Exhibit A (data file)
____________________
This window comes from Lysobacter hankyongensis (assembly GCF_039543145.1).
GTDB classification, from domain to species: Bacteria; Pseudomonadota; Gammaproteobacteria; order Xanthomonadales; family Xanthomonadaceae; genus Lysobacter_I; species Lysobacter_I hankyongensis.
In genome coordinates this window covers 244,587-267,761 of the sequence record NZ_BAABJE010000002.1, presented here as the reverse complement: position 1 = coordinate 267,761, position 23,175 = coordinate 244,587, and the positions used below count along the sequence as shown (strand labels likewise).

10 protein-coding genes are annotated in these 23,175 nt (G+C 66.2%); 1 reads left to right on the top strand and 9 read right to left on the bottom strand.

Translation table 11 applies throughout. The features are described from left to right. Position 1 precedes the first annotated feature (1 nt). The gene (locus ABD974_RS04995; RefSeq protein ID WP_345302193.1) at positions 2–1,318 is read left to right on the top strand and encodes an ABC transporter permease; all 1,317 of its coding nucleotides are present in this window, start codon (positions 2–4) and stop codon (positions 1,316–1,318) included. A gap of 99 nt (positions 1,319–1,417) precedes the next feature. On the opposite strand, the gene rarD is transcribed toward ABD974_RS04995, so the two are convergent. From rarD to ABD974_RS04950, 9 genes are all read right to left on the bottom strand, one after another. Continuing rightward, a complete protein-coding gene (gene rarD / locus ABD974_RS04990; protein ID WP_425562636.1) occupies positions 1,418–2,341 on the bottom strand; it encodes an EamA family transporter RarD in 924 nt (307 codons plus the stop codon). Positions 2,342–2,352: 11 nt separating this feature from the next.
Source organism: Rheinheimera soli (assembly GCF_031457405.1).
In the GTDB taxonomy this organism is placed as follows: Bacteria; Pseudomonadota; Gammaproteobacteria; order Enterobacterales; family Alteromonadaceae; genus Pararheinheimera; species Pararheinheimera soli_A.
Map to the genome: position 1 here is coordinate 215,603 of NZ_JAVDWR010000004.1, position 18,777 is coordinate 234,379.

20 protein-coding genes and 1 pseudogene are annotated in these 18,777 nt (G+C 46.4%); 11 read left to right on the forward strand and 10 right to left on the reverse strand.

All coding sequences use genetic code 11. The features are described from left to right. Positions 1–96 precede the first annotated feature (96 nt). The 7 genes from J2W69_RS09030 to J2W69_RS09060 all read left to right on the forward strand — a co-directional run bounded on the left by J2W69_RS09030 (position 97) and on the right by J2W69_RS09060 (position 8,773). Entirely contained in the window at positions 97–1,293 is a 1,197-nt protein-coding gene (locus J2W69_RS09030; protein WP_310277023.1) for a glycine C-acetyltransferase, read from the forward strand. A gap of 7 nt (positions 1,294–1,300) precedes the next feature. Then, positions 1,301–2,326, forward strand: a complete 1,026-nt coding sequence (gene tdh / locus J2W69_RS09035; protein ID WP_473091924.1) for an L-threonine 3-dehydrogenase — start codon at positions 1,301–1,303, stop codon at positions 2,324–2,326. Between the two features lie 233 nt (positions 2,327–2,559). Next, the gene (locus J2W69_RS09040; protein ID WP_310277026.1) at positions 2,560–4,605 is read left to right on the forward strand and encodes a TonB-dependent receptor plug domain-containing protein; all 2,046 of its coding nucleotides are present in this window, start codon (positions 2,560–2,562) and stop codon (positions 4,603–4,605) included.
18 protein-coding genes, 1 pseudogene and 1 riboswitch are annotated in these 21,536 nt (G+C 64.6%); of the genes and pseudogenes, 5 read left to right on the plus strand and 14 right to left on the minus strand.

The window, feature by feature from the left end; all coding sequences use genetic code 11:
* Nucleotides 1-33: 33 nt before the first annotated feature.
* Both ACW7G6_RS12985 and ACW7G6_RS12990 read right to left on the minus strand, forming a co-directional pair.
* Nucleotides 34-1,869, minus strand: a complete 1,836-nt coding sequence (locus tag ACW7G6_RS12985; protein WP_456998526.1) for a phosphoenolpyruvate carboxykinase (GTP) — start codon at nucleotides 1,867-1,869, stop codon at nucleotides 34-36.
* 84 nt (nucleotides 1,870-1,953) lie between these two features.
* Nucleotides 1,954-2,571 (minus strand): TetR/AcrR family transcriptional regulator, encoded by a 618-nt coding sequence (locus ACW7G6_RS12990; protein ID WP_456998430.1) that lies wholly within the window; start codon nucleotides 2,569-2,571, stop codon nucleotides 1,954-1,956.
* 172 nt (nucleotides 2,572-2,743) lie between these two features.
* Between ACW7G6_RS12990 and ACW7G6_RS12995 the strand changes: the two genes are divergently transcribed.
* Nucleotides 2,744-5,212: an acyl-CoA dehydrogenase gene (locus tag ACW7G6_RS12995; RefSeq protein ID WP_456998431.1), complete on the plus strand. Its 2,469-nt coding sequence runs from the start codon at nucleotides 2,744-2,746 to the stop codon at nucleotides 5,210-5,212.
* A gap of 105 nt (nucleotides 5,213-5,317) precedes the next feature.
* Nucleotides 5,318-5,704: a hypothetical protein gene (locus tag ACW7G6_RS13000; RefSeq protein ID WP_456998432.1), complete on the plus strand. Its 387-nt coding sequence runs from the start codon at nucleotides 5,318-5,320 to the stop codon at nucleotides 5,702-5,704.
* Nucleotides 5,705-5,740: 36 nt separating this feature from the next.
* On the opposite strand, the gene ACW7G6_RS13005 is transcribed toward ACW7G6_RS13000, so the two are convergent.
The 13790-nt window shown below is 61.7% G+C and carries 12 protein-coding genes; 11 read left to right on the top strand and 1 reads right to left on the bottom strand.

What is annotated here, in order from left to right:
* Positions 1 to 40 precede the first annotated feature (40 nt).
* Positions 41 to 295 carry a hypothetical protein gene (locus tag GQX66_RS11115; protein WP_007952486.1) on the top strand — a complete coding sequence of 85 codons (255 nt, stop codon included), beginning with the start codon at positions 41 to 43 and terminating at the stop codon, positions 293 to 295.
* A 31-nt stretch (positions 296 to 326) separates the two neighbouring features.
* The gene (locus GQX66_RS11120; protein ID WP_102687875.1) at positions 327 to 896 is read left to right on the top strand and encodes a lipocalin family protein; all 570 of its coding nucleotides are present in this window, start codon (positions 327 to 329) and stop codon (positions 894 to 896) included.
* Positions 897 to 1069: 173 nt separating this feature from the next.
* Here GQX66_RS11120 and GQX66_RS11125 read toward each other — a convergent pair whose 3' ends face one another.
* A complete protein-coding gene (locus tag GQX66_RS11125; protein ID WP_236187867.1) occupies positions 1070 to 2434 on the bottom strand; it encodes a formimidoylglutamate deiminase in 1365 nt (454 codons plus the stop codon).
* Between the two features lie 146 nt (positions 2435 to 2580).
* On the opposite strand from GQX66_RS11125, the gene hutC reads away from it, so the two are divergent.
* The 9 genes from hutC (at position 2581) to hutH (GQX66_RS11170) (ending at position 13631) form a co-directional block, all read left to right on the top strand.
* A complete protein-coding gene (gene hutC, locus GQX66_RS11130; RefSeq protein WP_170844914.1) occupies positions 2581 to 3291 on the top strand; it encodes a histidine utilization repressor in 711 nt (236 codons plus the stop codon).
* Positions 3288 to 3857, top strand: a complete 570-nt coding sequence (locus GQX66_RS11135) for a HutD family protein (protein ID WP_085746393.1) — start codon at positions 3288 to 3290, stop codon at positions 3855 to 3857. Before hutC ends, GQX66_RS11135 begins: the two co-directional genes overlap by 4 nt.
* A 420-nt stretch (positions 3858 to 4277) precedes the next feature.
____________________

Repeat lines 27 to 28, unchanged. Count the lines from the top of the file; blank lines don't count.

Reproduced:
* Positions 1 to 40 precede the first annotated feature (40 nt).
* Positions 41 to 295 carry a hypothetical protein gene (locus tag GQX66_RS11115; protein WP_007952486.1) on the top strand — a complete coding sequence of 85 codons (255 nt, stop codon included), beginning with the start codon at positions 41 to 43 and terminating at the stop codon, positions 293 to 295.